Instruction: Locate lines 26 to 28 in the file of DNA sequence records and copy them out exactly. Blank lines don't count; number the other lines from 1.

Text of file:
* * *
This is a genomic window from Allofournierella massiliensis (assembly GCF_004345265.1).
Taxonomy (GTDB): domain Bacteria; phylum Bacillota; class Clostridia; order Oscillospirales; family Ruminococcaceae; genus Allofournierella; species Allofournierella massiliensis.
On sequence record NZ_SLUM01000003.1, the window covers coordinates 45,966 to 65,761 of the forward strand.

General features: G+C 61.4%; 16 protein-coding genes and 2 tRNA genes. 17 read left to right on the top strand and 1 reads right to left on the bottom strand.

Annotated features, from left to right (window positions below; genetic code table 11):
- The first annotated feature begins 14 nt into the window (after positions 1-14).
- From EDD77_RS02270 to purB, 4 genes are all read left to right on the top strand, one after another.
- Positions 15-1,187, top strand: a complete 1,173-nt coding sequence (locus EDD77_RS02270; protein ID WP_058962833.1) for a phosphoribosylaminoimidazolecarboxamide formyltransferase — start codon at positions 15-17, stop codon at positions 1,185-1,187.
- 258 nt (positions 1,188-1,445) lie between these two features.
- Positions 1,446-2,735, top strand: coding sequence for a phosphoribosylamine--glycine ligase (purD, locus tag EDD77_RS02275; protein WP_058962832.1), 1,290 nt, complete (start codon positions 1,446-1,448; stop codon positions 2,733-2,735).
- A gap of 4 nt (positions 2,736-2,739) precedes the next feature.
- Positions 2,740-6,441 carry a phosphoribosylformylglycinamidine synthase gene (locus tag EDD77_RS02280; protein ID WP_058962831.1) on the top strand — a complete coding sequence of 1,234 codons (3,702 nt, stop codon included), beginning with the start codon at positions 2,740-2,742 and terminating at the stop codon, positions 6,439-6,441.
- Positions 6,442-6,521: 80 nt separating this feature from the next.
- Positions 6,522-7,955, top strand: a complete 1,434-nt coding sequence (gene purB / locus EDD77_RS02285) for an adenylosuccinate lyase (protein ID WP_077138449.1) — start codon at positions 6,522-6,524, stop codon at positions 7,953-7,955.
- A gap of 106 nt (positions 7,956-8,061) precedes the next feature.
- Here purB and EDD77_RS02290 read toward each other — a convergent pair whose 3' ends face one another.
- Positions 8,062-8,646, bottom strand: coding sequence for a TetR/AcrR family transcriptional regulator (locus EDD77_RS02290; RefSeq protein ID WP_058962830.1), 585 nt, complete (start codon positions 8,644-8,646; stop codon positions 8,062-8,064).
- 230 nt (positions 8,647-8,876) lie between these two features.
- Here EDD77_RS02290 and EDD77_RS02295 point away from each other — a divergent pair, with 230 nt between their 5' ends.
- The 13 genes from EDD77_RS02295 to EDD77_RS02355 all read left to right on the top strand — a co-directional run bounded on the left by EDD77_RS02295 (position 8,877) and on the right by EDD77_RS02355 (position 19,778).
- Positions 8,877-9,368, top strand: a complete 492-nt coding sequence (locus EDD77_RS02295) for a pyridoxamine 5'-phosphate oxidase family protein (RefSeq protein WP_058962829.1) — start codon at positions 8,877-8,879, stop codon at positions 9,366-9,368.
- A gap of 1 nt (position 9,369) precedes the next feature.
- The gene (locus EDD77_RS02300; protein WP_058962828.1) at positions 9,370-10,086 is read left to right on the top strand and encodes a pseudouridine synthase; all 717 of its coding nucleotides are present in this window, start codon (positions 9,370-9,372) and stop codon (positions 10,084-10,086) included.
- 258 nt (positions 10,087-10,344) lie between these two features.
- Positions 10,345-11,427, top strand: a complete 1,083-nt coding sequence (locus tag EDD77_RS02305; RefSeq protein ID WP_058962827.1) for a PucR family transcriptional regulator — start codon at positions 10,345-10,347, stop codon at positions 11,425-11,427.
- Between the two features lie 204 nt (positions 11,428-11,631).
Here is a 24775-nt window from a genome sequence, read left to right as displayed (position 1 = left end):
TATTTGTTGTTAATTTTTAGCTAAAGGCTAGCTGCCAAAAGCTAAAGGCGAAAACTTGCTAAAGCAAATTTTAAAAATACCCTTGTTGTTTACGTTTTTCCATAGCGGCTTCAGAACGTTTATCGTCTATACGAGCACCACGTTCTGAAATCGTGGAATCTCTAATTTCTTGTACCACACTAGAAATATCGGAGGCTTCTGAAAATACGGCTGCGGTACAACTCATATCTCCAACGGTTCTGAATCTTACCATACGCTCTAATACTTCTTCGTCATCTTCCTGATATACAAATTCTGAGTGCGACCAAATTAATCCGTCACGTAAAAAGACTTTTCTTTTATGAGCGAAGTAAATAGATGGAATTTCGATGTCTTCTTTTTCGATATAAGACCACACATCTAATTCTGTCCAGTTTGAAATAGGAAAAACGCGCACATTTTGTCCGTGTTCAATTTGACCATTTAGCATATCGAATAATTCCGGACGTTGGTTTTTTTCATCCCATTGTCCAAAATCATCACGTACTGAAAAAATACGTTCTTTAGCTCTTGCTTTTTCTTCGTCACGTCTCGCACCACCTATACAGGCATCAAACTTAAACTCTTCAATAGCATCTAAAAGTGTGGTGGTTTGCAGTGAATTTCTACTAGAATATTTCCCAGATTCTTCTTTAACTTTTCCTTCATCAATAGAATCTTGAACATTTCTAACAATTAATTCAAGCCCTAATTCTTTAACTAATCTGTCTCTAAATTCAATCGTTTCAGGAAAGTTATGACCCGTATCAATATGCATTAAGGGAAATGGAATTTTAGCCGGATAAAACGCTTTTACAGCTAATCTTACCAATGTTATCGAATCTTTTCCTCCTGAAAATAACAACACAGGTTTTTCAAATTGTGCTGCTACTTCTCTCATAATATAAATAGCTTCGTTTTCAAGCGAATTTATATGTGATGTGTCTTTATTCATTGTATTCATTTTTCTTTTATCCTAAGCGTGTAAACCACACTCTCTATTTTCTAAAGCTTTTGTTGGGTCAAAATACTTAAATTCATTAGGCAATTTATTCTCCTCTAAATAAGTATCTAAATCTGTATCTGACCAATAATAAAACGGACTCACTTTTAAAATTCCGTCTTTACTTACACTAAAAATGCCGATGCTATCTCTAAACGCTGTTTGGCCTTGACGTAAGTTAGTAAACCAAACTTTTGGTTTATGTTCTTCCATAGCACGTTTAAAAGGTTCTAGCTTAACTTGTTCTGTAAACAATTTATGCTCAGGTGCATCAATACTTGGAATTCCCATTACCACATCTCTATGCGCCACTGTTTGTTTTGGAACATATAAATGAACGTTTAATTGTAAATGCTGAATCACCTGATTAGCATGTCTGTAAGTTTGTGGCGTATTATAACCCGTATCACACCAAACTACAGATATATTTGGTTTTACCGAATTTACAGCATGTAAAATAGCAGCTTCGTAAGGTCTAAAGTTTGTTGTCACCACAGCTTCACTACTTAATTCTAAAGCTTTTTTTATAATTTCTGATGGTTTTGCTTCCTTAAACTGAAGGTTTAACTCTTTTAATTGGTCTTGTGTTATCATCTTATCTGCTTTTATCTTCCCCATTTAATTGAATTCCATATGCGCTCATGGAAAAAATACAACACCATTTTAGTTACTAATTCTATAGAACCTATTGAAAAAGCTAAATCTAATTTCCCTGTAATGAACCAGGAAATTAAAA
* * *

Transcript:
- Between the two features lie 204 nt (positions 11,428-11,631).
Here is a 24775-nt window from a genome sequence, read left to right as displayed (position 1 = left end):
TATTTGTTGTTAATTTTTAGCTAAAGGCTAGCTGCCAAAAGCTAAAGGCGAAAACTTGCTAAAGCAAATTTTAAAAATACCCTTGTTGTTTACGTTTTTCCATAGCGGCTTCAGAACGTTTATCGTCTATACGAGCACCACGTTCTGAAATCGTGGAATCTCTAATTTCTTGTACCACACTAGAAATATCGGAGGCTTCTGAAAATACGGCTGCGGTACAACTCATATCTCCAACGGTTCTGAATCTTACCATACGCTCTAATACTTCTTCGTCATCTTCCTGATATACAAATTCTGAGTGCGACCAAATTAATCCGTCACGTAAAAAGACTTTTCTTTTATGAGCGAAGTAAATAGATGGAATTTCGATGTCTTCTTTTTCGATATAAGACCACACATCTAATTCTGTCCAGTTTGAAATAGGAAAAACGCGCACATTTTGTCCGTGTTCAATTTGACCATTTAGCATATCGAATAATTCCGGACGTTGGTTTTTTTCATCCCATTGTCCAAAATCATCACGTACTGAAAAAATACGTTCTTTAGCTCTTGCTTTTTCTTCGTCACGTCTCGCACCACCTATACAGGCATCAAACTTAAACTCTTCAATAGCATCTAAAAGTGTGGTGGTTTGCAGTGAATTTCTACTAGAATATTTCCCAGATTCTTCTTTAACTTTTCCTTCATCAATAGAATCTTGAACATTTCTAACAATTAATTCAAGCCCTAATTCTTTAACTAATCTGTCTCTAAATTCAATCGTTTCAGGAAAGTTATGACCCGTATCAATATGCATTAAGGGAAATGGAATTTTAGCCGGATAAAACGCTTTTACAGCTAATCTTACCAATGTTATCGAATCTTTTCCTCCTGAAAATAACAACACAGGTTTTTCAAATTGTGCTGCTACTTCTCTCATAATATAAATAGCTTCGTTTTCAAGCGAATTTATATGTGATGTGTCTTTATTCATTGTATTCATTTTTCTTTTATCCTAAGCGTGTAAACCACACTCTCTATTTTCTAAAGCTTTTGTTGGGTCAAAATACTTAAATTCATTAGGCAATTTATTCTCCTCTAAATAAGTATCTAAATCTGTATCTGACCAATAATAAAACGGACTCACTTTTAAAATTCCGTCTTTACTTACACTAAAAATGCCGATGCTATCTCTAAACGCTGTTTGGCCTTGACGTAAGTTAGTAAACCAAACTTTTGGTTTATGTTCTTCCATAGCACGTTTAAAAGGTTCTAGCTTAACTTGTTCTGTAAACAATTTATGCTCAGGTGCATCAATACTTGGAATTCCCATTACCACATCTCTATGCGCCACTGTTTGTTTTGGAACATATAAATGAACGTTTAATTGTAAATGCTGAATCACCTGATTAGCATGTCTGTAAGTTTGTGGCGTATTATAACCCGTATCACACCAAACTACAGATATATTTGGTTTTACCGAATTTACAGCATGTAAAATAGCAGCTTCGTAAGGTCTAAAGTTTGTTGTCACCACAGCTTCACTACTTAATTCTAAAGCTTTTTTTATAATTTCTGATGGTTTTGCTTCCTTAAACTGAAGGTTTAACTCTTTTAATTGGTCTTGTGTTATCATCTTATCTGCTTTTATCTTCCCCATTTAATTGAATTCCATATGCGCTCATGGAAAAAATACAACACCATTTTAGTTACTAATTCTATAGAACCTATTGAAAAAGCTAAATCTAATTTCCCTGTAATGAACCAGGAAATTAAAA